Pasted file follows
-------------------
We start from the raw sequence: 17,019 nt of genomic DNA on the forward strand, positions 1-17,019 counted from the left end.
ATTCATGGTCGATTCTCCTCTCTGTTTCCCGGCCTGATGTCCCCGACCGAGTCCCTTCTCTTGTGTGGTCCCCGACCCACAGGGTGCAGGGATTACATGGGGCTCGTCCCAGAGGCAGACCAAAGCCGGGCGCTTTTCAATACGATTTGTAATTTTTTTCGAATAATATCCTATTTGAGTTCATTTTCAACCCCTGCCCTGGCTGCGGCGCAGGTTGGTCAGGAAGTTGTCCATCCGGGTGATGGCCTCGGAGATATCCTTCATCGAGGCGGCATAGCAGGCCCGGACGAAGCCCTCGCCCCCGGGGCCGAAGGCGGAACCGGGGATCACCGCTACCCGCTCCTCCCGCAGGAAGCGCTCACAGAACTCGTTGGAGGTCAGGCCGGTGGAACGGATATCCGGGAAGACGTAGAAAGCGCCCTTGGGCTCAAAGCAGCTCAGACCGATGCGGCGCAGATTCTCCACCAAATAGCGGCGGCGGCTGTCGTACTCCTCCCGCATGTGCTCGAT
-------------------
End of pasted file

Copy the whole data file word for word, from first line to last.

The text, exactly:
We start from the raw sequence: 17,019 nt of genomic DNA on the forward strand, positions 1-17,019 counted from the left end.
ATTCATGGTCGATTCTCCTCTCTGTTTCCCGGCCTGATGTCCCCGACCGAGTCCCTTCTCTTGTGTGGTCCCCGACCCACAGGGTGCAGGGATTACATGGGGCTCGTCCCAGAGGCAGACCAAAGCCGGGCGCTTTTCAATACGATTTGTAATTTTTTTCGAATAATATCCTATTTGAGTTCATTTTCAACCCCTGCCCTGGCTGCGGCGCAGGTTGGTCAGGAAGTTGTCCATCCGGGTGATGGCCTCGGAGATATCCTTCATCGAGGCGGCATAGCAGGCCCGGACGAAGCCCTCGCCCCCGGGGCCGAAGGCGGAACCGGGGATCACCGCTACCCGCTCCTCCCGCAGGAAGCGCTCACAGAACTCGTTGGAGGTCAGGCCGGTGGAACGGATATCCGGGAAGACGTAGAAAGCGCCCTTGGGCTCAAAGCAGCTCAGACCGATGCGGCGCAGATTCTCCACCAAATAGCGGCGGCGGCTGTCGTACTCCTCCCGCATGTGCTCGAT